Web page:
Rural Health Professionals' Satisfaction with a Rehabilitation Mobile Outreach Program
Objective: To assess the extent to which rural physicians and allied health professionals are satisfied with consultation services provided by an interdisciplinary rehabilitation outreach team.
Design: Descriptive survey.
Setting: A rehabilitation outreach team that travels to 14 rural communities in eastern and northern Ontario, Canada.
Subjects: Thirty-six rural physicians (response rate, 53.7%) and 62 allied health professionals (response rate, 92.5%) involved in the care of patients referred to the program.
Main Outcome Measure: Consumer satisfaction questionnaire.
Results: Most respondents (94.7%) indicated that they were satisfied with the interdisciplinary consultation, with comparable rates of satisfaction reported by physicians and allied health professionals. The highest satisfaction ratings were given to items addressing the clarity of recommendations provided by team members and the quality of the team's interaction with patients. The lowest ratings were associated with the waiting time between visits. Of all the individual disciplines on the team, physiatry was rated as most important for rural consultations. However, in open-ended comments, respondents indicated that the interdisciplinary aspect of the service was its most valued characteristic, whereas infrequent visits were the greatest drawback.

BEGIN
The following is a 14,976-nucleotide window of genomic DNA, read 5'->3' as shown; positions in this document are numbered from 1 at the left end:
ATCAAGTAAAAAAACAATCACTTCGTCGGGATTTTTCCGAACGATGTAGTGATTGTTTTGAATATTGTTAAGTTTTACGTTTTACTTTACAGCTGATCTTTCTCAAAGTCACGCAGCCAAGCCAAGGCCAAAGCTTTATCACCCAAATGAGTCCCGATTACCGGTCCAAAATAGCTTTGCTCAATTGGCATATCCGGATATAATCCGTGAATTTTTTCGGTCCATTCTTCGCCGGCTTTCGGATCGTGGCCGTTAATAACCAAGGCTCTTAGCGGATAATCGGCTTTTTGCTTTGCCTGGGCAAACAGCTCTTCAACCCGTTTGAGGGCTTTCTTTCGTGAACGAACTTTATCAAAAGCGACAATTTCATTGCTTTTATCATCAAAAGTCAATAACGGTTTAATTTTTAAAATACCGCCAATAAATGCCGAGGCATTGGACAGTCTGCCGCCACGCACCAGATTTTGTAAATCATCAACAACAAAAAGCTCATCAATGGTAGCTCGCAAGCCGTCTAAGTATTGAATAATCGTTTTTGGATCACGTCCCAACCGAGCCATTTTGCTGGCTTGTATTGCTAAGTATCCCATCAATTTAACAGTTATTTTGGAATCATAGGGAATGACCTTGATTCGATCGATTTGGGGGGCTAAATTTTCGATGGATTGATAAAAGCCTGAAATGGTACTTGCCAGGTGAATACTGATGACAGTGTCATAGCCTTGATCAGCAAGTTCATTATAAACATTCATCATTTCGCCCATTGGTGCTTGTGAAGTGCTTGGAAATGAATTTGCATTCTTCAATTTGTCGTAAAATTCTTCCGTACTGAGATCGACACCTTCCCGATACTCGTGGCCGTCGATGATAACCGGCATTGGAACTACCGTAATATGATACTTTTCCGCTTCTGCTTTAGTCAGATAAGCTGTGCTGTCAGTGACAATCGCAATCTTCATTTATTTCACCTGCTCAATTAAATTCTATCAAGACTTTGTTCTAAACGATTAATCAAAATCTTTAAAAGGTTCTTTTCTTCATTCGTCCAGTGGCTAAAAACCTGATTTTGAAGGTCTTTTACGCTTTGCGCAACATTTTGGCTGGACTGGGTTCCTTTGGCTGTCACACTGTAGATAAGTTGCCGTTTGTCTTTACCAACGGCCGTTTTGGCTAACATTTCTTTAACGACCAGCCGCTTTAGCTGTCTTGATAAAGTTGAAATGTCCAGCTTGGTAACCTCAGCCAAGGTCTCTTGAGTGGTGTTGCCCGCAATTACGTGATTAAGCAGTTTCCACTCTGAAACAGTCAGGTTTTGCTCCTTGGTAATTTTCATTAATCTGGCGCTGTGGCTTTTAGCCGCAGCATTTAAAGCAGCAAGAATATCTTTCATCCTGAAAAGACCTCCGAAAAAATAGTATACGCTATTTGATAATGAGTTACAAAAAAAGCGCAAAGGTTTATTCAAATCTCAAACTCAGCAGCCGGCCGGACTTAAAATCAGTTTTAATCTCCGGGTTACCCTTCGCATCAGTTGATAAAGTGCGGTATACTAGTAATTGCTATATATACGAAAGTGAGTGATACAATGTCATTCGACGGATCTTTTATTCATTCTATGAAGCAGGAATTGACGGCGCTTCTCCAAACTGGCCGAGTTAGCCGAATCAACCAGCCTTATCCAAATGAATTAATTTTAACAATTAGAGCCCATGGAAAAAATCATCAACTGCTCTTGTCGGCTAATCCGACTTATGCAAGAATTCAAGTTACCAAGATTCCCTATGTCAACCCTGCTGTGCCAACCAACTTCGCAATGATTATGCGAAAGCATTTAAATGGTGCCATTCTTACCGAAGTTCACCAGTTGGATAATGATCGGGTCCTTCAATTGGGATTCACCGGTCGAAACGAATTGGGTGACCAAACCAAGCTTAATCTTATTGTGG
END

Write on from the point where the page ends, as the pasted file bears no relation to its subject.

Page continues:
Conclusion: The interdisciplinary outreach approach to rehabilitation consultation receives high satisfaction ratings from rural health professionals who refer patients to the outreach team, which supports this model as a way to enhance rehabilitation services in rural communities. (Authors)
Type of Resource: